Common limiting beliefs preventing you from moving forward include lack of time, energy, and money.
A side hustle takes too much time
Despite what you may think, a side hustle requires only a little of your time. According to the Zapier survey, the average side hustler spent 13.4 hours per week at it, while 44% spent less than 10 hours weekly. Imagine if, like some of my clients, you’ve been able to reclaim three hours a day.
Dedicating that time toward your side hustle four days per week would bring you close to the time the average side hustler spends.
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It takes too much energy
It can be a vicious cycle. Work is exhausting, yet you’re spending extra hours there for no extra pay. Certainly, it’s exhausting. You’ve given others permission to push your boundaries and trespass on your time, energy and space. Bad bosses, incompetent work colleagues, long commutes and inflexible work hours are the most cited obstacles to good professional boundaries. Watch for the signs of burnout – it happened to me.
No one will pay Me
Americans who have a side hustle make an average of more than $ 12,000 annually from it, with nearly 40% saying they make at least $ 5,000 a year. Would a time investment of 12 hours a week be worth an extra grand a month for you?
It costs too much to start a side hustle
Getting started doesn’t have to break the bank either. Look here for some excellent entrepreneurship ideas that require less than a $ 1,000 investment.
My transformational pursuit of a ‘side hustle’
As the feeling of fulfillment waned in my communications career, I pondered the possibilities. What could I do? What would I love to do? This self-reflection led to enrolling in a coach training program.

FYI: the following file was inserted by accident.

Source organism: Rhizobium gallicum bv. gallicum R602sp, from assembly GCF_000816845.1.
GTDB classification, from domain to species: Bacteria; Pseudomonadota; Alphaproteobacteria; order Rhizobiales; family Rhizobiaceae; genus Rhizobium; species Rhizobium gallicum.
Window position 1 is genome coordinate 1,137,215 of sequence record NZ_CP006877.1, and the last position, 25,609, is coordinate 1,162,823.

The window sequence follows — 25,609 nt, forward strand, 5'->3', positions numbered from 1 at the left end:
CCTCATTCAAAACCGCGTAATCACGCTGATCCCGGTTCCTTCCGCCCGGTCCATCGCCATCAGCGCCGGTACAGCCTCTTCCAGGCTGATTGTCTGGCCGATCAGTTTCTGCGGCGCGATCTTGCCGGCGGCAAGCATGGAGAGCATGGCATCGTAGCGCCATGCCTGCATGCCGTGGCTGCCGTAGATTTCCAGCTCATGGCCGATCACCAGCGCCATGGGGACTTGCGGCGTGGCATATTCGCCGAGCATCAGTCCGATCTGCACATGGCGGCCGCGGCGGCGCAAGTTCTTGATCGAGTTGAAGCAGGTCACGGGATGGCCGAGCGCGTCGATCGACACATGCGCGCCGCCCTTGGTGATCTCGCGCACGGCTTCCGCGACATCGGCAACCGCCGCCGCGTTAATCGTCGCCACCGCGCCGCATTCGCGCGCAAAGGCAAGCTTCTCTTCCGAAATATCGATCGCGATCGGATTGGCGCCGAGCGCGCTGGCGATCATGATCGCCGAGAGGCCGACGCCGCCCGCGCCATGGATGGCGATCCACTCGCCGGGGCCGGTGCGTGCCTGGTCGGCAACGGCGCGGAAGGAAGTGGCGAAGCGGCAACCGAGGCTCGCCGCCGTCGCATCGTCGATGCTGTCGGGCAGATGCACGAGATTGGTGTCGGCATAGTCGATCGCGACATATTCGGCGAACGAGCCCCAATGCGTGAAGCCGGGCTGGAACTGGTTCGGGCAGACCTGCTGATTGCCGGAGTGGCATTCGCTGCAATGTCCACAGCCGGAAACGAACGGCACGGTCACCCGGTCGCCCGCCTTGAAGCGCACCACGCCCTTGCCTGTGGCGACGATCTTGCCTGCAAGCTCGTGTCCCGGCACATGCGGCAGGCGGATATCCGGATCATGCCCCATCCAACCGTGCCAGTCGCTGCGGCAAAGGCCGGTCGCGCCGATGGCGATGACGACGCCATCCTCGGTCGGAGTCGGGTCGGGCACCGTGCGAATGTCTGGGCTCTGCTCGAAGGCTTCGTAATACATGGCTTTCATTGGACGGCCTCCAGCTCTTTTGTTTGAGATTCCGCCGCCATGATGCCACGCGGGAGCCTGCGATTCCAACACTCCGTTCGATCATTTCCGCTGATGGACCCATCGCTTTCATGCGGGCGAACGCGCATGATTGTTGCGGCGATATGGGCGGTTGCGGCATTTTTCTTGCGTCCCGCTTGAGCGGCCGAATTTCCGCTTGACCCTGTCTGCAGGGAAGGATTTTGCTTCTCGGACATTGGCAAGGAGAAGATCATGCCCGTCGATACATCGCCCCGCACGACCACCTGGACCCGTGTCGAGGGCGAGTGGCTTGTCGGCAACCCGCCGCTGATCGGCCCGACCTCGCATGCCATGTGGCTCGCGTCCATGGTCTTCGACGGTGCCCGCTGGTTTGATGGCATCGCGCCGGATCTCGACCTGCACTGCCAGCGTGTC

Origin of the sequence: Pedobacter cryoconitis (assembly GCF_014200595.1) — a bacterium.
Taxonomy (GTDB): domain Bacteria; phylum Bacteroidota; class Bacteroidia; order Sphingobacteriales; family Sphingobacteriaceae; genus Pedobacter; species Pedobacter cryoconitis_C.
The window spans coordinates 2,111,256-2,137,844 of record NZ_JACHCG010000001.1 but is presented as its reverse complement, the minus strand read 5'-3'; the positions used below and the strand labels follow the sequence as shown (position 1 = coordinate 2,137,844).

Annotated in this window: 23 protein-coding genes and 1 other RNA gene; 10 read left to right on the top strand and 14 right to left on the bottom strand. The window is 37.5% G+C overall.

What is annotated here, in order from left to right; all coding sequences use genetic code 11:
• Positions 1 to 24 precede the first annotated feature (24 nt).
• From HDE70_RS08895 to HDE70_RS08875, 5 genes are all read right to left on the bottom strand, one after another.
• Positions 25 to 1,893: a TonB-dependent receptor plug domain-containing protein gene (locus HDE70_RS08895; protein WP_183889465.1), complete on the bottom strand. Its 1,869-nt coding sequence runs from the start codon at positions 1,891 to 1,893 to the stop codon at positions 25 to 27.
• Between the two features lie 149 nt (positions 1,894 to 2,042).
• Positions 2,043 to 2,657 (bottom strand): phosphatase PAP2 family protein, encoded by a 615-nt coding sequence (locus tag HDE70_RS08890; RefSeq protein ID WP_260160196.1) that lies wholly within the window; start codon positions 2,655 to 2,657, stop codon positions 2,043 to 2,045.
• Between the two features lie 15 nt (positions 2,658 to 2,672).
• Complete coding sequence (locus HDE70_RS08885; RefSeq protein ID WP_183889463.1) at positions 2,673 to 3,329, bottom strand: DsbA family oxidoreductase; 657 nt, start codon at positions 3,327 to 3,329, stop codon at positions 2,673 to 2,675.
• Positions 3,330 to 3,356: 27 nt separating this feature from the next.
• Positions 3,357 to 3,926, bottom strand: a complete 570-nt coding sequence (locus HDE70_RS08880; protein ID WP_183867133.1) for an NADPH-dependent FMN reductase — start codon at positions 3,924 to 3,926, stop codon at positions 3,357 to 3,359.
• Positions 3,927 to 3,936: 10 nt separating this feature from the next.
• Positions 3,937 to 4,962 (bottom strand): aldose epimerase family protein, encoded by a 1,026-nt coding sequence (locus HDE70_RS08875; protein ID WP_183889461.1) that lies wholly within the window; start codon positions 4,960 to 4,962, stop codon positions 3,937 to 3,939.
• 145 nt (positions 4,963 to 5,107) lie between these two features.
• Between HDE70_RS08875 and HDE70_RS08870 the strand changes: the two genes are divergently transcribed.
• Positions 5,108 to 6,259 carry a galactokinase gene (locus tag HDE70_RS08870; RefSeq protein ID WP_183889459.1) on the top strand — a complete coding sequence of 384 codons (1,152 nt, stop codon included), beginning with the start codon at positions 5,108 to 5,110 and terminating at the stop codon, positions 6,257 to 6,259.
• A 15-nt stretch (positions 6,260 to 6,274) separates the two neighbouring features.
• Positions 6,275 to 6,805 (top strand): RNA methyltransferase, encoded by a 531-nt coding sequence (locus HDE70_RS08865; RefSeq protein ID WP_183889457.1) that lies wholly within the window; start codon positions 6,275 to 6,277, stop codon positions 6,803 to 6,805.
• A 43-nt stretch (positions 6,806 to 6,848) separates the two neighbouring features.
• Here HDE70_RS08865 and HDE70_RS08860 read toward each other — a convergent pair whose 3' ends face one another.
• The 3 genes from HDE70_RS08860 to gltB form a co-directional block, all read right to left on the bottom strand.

Now, 200 clients and 1,000 hours later, coaching others to reach their goals feeds my passion and provides for me financially. It allowed me to retire early from my corporate job. And I’ve not regretted it for a single second.
What about you?
Whether to improve finances, for personal fulfillment or to create a bridge to a career change, starting a side hustle can be inexpensive and take up little of your extra time. Like the barbers, car detailers, videographers, editors, narrators and photographers in my family, you could be among the 40% (and growing) number of entrepreneurs and side hustlers in operation today.
These are the people who are taking control of their time and creating greater financial security by doing what they love. When will your turn be?
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Brent Roy, PCC, CMC, is a certified career and personal development coach and certified mentor coach. Brent can help you increase your confidence to help you get your side hustle started. For more ways he can help, reach out to Brent.